Visual Evoked Potentials Relation to Adult Speechreading and Cognitive Function Research Article
Research Article  |   December 01, 1989
Visual Evoked Potentials
 
Author Affiliations & Notes
  • Jerker Rönnberg
    Department of Education and Psychology, Linköping University, Sweden
  • Stig Arlinger
    Department of Technical Audiology, Linköping University, Sweden
  • Björn Lyxell
    Department of Education and Psychology, Linköping University, Sweden and Department of Psychology, University of Umeå, Sweden
  • Catharina Kinnefors
    Department of Technical Audiology, Linköping University, Sweden
Article Information
Research Articles
Research Article   |   December 01, 1989
Visual Evoked Potentials
Journal of Speech, Language, and Hearing Research, December 1989, Vol. 32, 725-735. doi:10.1044/jshr.3204.725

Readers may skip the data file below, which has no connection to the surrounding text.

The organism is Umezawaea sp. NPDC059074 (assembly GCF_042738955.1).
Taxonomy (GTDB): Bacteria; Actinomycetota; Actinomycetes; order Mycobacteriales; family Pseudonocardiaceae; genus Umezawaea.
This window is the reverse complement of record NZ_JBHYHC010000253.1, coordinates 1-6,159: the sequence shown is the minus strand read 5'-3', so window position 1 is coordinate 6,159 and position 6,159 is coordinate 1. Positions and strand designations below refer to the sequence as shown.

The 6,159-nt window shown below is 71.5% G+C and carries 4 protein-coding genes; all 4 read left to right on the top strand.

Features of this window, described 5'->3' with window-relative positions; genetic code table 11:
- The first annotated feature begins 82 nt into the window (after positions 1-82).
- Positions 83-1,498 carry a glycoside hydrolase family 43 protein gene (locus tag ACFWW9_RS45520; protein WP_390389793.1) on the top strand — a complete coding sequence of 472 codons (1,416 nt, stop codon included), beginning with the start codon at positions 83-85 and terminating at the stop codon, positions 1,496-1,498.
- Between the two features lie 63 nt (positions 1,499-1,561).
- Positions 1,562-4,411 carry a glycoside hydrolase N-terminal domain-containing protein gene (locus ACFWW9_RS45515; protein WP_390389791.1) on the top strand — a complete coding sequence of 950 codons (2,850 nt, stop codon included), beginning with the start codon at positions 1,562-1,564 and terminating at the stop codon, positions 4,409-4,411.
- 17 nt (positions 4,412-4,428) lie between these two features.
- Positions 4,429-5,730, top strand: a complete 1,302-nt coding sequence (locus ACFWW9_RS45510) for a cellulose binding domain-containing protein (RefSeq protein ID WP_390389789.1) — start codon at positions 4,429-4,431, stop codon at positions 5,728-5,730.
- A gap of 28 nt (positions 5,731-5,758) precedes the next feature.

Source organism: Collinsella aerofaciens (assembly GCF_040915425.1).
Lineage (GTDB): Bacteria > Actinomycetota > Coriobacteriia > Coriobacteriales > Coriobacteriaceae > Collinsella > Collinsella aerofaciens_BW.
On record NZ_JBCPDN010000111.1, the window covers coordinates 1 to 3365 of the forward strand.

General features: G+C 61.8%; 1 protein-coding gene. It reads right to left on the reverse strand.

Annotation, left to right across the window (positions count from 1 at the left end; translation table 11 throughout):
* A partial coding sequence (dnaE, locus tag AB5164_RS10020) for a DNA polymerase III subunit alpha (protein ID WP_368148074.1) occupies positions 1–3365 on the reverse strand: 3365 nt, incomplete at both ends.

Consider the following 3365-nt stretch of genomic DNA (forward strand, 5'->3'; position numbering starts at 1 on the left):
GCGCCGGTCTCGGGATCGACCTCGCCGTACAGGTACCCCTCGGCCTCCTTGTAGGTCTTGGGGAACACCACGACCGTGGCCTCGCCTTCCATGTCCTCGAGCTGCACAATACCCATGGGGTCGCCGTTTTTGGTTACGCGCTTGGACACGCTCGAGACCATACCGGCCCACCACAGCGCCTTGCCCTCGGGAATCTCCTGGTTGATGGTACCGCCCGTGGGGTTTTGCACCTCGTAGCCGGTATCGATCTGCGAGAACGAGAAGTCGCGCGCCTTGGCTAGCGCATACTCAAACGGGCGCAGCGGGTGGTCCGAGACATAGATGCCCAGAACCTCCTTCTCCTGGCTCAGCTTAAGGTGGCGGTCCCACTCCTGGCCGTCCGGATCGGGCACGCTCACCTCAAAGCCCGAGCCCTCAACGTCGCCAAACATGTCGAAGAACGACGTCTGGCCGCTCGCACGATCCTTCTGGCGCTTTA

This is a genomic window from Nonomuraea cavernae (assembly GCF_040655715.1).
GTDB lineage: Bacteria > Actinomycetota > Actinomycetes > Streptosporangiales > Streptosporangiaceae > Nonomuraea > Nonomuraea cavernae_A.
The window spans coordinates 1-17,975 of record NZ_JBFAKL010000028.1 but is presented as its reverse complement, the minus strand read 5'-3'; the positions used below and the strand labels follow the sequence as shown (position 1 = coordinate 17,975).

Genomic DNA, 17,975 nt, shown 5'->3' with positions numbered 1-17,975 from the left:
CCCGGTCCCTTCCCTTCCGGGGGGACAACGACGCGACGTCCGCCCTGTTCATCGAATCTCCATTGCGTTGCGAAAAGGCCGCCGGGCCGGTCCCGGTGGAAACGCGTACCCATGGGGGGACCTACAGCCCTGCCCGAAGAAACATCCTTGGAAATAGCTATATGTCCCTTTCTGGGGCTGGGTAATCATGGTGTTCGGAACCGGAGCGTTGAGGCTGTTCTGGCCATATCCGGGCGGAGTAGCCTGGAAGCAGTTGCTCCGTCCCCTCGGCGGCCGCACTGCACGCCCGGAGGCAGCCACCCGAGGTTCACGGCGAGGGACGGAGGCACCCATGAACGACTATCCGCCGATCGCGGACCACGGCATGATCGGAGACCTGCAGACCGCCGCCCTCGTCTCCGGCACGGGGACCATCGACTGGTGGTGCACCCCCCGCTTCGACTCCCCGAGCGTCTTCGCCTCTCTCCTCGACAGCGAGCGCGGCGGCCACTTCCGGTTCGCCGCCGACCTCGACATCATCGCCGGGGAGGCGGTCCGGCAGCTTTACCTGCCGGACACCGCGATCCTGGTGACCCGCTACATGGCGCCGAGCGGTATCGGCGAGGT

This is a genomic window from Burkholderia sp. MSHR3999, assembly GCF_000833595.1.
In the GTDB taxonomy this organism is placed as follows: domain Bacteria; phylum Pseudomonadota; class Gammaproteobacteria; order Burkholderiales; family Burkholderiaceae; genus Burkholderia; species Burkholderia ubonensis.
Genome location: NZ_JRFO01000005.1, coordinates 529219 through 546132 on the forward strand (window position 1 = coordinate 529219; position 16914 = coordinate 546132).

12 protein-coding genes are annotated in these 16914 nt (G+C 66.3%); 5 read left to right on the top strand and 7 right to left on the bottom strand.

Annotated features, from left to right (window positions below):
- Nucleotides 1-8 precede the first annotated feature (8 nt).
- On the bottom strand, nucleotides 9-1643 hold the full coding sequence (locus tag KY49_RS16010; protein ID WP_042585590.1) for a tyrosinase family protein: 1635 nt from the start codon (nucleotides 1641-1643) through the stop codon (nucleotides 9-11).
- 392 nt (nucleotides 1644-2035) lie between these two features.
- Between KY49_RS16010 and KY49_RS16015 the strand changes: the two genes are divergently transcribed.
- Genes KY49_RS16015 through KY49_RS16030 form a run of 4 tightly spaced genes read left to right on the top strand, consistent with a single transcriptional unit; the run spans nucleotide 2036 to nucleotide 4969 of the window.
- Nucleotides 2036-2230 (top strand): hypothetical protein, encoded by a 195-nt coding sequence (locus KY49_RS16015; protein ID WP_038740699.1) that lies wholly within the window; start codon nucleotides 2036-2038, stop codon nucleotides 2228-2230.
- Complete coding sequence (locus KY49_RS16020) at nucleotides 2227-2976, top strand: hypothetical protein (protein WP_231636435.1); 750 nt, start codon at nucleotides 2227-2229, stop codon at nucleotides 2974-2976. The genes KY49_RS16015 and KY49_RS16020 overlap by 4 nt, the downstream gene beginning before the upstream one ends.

History: Received January 11, 1988 , Accepted February 24, 1989
 
Journal of Speech, Language, and Hearing Research, December 1989, Vol. 32, 725-735. doi:10.1044/jshr.3204.725
History: Received January 11, 1988; Accepted February 24, 1989

This study investigated the putative relationship between visual evoked potentials (VEPs) and specific aspects of speechreading. The nature and constraints of the relationship between VEPs and cognitive functioning was also examined. The original finding of Shepherd, DeLavergne, Frueh, and Clobridge (1977) that visual-neural speed (VN 130) predicts speechreading skill was not replicated. However, the picture is rather complex in that we find significant correlations for some context-free word discrimination and sign-alphabet testing conditions. These correlations occur only for the VN 130/P 200 peak-to-peak amplitude measure, not for neural speed. Nevertheless, visual-neural speed (VN 130 and P 200) was relevant to certain aspects of long-term memory access (i.e., letter matching, Posner & Mitchell, 1967) and to complex short-term memory function (i.e., reading span, Baddeley, Logie, Nimmo-Smith, & Brereton, 1985).

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